Posts Tagged ‘9 year old commits suicide’
Where do I start? This has me numb. A nine-year-old boy has ended his life because of bullying. You wouldn’t know it by reading this, but just typing that caused me to walk away from the keyboard for a bit in order to re-collect my thought. It’s truly that mind-numbing. Focus.
As hard as it is to wrap ones brain around, 9-year-old Aaron Dugmore, ended his life after being relentlessly bullied at school for being…white!!! According to news sources, the school that Aaron was attending was 75% “different ethnic background”.
Aaron was threatened with a plastic knife by one Asian pupil, who warned him: ‘Next time it will be a real one.’
He was also allegedly told by another pupil that ‘all the white people should be dead’ and he was forced to hide from the bullies in the playground at lunchtime. (source: u.k.dailymail)
This is too much. My mind doesn’t want to go here. Focus. Aaron Dugmore committed suicide at age 9 because of what amounts to racist bullying. Racist bullying that, once again!, nothing was done to prevent. It’s not just in this country: it’s a worldwide lack of caring!! That lack of caring breeds inaction. The inaction allows the bullying to continue to fester and the suicides to continue to mount. Aaron Dugmore was 9!! Where does this end? Where is the line drawn!?
“I went to see [the school principal] a few times, but he only said, ‘You didn’t have to come to this school, you chose to come here’.”
You tell a parent who is coming to you out of concern that her nine-year-old son is being constantly bullied, and instead of acting upon her complaint and concern, “you didn’t have to come to this school, you chose to come here. You blame her for her choice in schools. Then, the nine-year-old son ends up dead because he felt, at nine-years-old!!!, helpless and hopeless. No matter how you attempt to spin it, the death of this 9-year-old boy is on your hands for life. That, unfortunately, won’t bring Aaron back to his family, will it? Holding this callous “school administrator” responsible (which I sincerely hope is done!) won’t put that smile back on his face and back into the hearts of his parents. Finding these young racists who bullied Aaron to the point of no return and expelling them from school as well as holding them legally accountable for his death won’t bring him back, either. All of the above would be a great place to start; however, all of the options are reactive as opposed to being proactive. And, as long as we continue to be reactive in our response to these tragedies, this epidemic will continue to escalate.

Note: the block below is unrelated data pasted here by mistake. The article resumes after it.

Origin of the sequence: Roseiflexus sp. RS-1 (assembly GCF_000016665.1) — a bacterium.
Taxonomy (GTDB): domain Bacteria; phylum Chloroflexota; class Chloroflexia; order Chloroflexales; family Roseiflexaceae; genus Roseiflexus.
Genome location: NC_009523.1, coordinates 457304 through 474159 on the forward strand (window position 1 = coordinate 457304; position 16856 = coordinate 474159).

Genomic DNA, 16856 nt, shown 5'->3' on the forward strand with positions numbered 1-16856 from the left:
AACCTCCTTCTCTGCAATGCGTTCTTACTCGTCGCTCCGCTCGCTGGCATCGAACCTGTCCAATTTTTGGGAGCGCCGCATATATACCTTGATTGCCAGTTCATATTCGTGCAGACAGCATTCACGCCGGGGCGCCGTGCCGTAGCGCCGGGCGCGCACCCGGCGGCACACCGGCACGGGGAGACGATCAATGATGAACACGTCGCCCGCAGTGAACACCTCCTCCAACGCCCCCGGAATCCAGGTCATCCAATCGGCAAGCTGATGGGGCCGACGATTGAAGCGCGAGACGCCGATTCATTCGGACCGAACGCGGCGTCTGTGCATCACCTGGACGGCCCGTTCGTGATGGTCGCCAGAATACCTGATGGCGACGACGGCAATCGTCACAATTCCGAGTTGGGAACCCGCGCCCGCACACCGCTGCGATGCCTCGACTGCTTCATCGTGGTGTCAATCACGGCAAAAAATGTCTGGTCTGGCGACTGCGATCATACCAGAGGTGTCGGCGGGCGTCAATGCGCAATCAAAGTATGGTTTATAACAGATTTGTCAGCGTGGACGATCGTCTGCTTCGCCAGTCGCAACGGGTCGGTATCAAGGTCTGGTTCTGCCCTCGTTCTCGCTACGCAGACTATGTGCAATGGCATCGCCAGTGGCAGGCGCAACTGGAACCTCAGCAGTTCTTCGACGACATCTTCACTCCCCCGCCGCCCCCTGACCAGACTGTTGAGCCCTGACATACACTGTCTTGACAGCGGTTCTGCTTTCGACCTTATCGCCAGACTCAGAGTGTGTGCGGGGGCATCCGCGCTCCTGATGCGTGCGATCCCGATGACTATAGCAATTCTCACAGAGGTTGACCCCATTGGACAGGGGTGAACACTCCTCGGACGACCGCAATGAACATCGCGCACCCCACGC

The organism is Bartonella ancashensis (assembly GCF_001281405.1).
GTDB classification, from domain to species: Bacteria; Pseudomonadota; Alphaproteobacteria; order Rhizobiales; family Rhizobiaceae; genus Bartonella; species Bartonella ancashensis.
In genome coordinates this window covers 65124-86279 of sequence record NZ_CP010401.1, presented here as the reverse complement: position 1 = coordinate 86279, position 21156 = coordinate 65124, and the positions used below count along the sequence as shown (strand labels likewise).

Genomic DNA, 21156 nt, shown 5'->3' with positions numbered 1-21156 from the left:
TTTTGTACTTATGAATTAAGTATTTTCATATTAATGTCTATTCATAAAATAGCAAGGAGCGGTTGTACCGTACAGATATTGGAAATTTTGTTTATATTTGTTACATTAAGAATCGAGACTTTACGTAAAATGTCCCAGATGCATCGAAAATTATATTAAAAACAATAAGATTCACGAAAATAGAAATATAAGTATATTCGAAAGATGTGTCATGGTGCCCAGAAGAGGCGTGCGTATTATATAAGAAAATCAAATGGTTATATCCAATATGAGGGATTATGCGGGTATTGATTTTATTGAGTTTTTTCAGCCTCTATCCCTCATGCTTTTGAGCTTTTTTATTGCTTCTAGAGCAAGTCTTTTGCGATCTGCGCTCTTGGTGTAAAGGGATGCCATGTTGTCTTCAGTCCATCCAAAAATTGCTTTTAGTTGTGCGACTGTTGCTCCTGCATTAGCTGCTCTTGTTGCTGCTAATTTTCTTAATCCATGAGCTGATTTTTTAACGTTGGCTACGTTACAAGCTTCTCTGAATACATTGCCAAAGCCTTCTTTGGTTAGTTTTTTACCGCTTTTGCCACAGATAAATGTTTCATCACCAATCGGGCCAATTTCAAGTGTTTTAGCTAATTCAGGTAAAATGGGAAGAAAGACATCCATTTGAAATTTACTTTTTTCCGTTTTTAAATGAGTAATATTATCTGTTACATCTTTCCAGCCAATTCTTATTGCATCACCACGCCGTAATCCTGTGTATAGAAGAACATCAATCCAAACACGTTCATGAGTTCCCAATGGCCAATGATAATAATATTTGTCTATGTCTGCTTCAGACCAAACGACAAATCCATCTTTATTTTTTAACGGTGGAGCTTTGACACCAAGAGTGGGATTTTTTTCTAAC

If I had the one, definitive answer that would end this once and for all, it would’ve ended years ago. Rather, I do have some ideas that I think would make an enormous difference in the culture we’re seeing today. There are certainly things that could, and should, be done that will make a difference:
- An absolute must has to be accountability. The current culture of “there are no reported incidents…” has to come to an abrupt end. In the majority of these cases, the bullying has been reported to “school officials”. In a recent case, it was even well-documented! In the case of Aaron Dugmore, however, his mother was told that she “chose to send him” to that school, which is to absolve themselves of any responsibility and place the blame on the mother! Teachers, and school administrators, are responsible for the safety and well-being of the students in their care. Period. If they are unable to provide them a safe environment, they need to find another profession. Too many lives are being affected by their negligence. And, needless to say, far too many lives are being lost.